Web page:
Archives for posts with tag: Parenting

I was having a discussion with a new friend the other day.  It was about the topic of friends, the need for good ones and the ever growing number of social media “friends”.  In the conversation, I told him about my three very close friends.

You know the ones you can call and not even say hi before you launch into the reason you  are calling.

The ones who know your life and world so well that you don’t have to give any back round information before telling them a new thing.

Yes! those friends.

And I am grateful for them.

Having a child with special needs can be so very isolating. While others are at the park with their children, you are in a therapy session. Or a birthday party is NOT fun for you because you are on pins and needles just waiting for your child to meltdown from the noise or activity.  My daughter Elizabeth has special needs, for those who do not know, she has global dyspraxia and sensory processing disorder (SPD).

So we did feel isolated.

And sometimes I guarded myself against a new friend for fear they would not or could not really understand.  In the early years, maybe I did not truly give those people a fair chance but it was probably because of my need to protect Elizabeth and if I am being truthful, myself too!

I did not want to see the sad looks or hear the pity in their voices when they talked.  Was it my issue? Maybe but it was where I was at the time.

But it was later on the journey that I

I learned to trust a bit.

Reach out a bit.

And let a new person in.

Because the feeling of isolation is real and having a trusted friend or two can make all the difference in the world.  I am grateful that I trusted these friends and I am grateful to have them in my world. I know how hard it is to trust, I have been hurt too, but I equally know how hard it is to feel alone.

I wrote this because I wish someone would have told me to do this early in our journey.  To let someone in a bit, then a bit more.  Maybe these are words that someone could use today, I hope so.

I don’t need to see that I have 1,000,000 friends on a social media site, because I do know I have my wonderful few!  And for them, I am grateful.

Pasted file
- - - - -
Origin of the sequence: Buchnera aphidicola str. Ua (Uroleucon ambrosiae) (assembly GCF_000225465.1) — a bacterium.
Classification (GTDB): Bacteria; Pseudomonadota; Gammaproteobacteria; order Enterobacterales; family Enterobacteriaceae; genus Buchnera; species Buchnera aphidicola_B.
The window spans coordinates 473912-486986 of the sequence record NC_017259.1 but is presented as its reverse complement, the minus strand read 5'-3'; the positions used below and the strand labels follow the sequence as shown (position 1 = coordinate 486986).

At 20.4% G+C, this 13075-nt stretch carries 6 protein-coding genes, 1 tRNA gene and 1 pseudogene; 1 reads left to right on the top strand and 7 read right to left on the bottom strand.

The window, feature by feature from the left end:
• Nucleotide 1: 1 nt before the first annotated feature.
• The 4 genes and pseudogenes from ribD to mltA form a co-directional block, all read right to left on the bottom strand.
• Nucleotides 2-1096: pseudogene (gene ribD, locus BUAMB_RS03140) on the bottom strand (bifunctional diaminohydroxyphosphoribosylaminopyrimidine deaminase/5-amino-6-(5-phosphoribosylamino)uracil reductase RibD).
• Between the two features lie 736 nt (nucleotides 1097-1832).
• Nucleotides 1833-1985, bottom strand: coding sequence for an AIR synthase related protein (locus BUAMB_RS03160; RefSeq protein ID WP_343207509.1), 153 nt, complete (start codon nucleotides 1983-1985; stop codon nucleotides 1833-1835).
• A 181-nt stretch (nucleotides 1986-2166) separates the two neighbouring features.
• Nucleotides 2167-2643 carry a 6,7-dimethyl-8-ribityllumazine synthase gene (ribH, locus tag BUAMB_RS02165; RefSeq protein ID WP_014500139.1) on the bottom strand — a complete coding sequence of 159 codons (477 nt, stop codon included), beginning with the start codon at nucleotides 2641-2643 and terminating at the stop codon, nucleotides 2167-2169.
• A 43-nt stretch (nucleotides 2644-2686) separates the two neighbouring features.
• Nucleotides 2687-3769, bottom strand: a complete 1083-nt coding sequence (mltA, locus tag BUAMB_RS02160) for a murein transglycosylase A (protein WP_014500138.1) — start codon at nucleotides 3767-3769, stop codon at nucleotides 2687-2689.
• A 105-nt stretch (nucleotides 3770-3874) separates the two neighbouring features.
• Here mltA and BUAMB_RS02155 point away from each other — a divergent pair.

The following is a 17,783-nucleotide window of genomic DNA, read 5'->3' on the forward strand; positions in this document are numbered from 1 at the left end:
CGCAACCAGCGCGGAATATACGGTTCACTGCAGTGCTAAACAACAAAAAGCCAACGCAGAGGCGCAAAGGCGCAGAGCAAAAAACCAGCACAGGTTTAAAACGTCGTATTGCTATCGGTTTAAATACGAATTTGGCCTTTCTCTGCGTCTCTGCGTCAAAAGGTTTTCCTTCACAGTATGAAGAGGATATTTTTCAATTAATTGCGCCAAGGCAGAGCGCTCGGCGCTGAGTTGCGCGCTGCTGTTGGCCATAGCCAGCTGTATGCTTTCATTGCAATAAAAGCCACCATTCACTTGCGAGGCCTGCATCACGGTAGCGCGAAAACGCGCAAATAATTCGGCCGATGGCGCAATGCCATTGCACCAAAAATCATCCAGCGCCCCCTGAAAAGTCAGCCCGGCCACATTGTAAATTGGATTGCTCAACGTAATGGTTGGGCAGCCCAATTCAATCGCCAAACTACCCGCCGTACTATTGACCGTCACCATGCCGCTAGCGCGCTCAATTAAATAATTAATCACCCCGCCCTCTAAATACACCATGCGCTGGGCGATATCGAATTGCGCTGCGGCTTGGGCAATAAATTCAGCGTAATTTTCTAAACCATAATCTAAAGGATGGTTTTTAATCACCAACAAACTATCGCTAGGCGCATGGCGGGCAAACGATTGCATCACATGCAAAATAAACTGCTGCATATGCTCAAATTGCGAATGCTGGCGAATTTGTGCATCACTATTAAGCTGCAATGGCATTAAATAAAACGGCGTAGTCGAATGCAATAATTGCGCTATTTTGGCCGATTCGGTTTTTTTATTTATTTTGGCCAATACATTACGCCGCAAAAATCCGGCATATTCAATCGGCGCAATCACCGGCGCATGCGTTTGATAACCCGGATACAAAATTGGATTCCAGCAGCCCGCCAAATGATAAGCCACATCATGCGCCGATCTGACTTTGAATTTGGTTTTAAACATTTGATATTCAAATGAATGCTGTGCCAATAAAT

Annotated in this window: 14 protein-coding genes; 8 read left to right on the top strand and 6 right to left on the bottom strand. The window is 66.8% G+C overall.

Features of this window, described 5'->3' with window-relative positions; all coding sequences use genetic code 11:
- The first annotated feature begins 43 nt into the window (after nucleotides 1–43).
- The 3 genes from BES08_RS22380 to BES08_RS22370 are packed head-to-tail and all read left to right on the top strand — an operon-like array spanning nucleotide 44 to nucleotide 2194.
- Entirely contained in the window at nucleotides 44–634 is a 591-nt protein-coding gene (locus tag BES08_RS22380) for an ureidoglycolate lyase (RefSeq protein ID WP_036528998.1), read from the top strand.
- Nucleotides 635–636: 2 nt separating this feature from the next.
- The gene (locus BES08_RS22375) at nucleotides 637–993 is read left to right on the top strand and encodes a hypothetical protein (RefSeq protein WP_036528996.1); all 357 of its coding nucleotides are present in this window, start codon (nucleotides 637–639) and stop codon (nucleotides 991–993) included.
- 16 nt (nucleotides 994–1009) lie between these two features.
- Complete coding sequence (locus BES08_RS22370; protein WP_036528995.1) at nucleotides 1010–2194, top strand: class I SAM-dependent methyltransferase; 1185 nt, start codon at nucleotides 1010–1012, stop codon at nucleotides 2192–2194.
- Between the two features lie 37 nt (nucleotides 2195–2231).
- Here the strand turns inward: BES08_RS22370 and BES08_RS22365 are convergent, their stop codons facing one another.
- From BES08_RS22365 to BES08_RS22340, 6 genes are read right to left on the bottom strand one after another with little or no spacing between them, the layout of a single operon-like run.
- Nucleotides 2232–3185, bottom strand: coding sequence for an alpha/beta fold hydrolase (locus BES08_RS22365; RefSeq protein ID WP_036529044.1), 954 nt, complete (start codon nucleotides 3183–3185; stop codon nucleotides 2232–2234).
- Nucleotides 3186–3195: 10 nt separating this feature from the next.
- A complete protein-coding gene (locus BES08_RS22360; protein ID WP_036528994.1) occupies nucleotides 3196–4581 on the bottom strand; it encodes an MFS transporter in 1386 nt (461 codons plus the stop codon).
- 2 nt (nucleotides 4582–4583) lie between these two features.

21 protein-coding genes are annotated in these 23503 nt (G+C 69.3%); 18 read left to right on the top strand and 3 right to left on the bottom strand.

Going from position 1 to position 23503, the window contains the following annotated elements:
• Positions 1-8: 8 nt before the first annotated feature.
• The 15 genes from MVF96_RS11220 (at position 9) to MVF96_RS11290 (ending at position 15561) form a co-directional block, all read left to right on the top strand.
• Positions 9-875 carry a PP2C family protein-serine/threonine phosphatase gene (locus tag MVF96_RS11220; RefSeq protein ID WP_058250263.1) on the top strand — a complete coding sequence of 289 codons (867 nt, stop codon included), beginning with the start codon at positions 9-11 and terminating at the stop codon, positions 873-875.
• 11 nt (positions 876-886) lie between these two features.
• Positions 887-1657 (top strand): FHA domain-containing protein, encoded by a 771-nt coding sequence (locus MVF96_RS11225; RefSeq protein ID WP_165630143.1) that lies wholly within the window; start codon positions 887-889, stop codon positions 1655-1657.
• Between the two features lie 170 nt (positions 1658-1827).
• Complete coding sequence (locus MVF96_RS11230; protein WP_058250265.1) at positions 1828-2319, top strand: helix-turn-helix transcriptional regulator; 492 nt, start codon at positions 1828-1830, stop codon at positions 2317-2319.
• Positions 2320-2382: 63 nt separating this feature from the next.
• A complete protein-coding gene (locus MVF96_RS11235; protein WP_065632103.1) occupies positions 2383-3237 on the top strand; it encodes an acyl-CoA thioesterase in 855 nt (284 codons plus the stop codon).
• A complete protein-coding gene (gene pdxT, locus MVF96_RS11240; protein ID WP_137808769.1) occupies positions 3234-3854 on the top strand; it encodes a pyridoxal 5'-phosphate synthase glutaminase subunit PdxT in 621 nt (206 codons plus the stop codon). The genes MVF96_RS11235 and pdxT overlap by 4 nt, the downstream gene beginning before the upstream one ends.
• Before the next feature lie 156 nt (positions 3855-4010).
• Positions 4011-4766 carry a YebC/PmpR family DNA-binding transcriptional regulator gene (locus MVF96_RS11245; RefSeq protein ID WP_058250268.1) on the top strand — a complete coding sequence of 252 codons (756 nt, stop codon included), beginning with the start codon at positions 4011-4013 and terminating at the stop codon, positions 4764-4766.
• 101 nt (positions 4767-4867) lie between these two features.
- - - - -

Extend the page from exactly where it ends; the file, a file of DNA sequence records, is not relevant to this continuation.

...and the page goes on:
My wish for you is to find yours few as well.

I wish everyone a peaceful week.

Michele Gianetti author of “I Believe In You: A Mother and Daughter’s Special Journey” and “Emily’s Sister”

 

 

 

 

 

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So I know Elizabeth is 21 years old.

I know that she is in a college program and doing well.

I also know that we communicated all the information about her disorders of Dyspraxia and Sensory Processing Disorder (SPD) to those working with her.

But what I also know is that due to her special needs, the work done at the beginning of the year, is just that….a beginning.

She came home from her first day at college telling me that things were a bit “crazy” that day, but she had a good day.

We talked about the things that made it crazy. All of these crazy things she said were in line with a typical first day of really anything new.

But it’s just this kind of evaluation that I know will be part of each day and all events of the year.

I have learned early on in this journey with Elizabeth, that no matter how much you communicate, no matter how much you advocate for your child and pretty much no matter how much you feel like you did everything you can for them to succeed for the new year, you will still need to evaluate and analyze.

Quite often.

The communication- Are the daily sheets coming home? Are they filled out well.

The activities- Is your child in the resource room too much? Are they following the things you agreed on?

The school work- Are the accommodations in place? Are they being followed?

And more…

But something else that I realized early on in our journey is that these things we evaluate and analyze are simply going to be part of our life and journey and to see them not as things I HAVE to do, but to see them as things that I NEED to do to help my daughter succeed.

So I look at her daily sheets and we talk.

I look at her work and we talk.

I text and email those who work with her and we talk.

I know that what I do for her matters and makes the journey so much smoother.

Seeing what you need to do in the right light is what I learned early on and what I just wanted to share today.

I had someone say to me, just the other day ” I don’t know how you do it, Michele”  and truthfully, those words were ones that  hurt  years ago.  But now when I hear them, I think….

I know how I do it.

I do it because it is our journey.

It is her life.

And I know about all of us who love a special needs child, we would do ANYTHING, EVERYDAY, because we know it matters.

I hope someone could use these thoughts today.

I wish everyone a peaceful week.

Michele Gianetti author of “I Believe In You: A Mother and Daughter’s Special Journey” and “Emily’s Sister”

 

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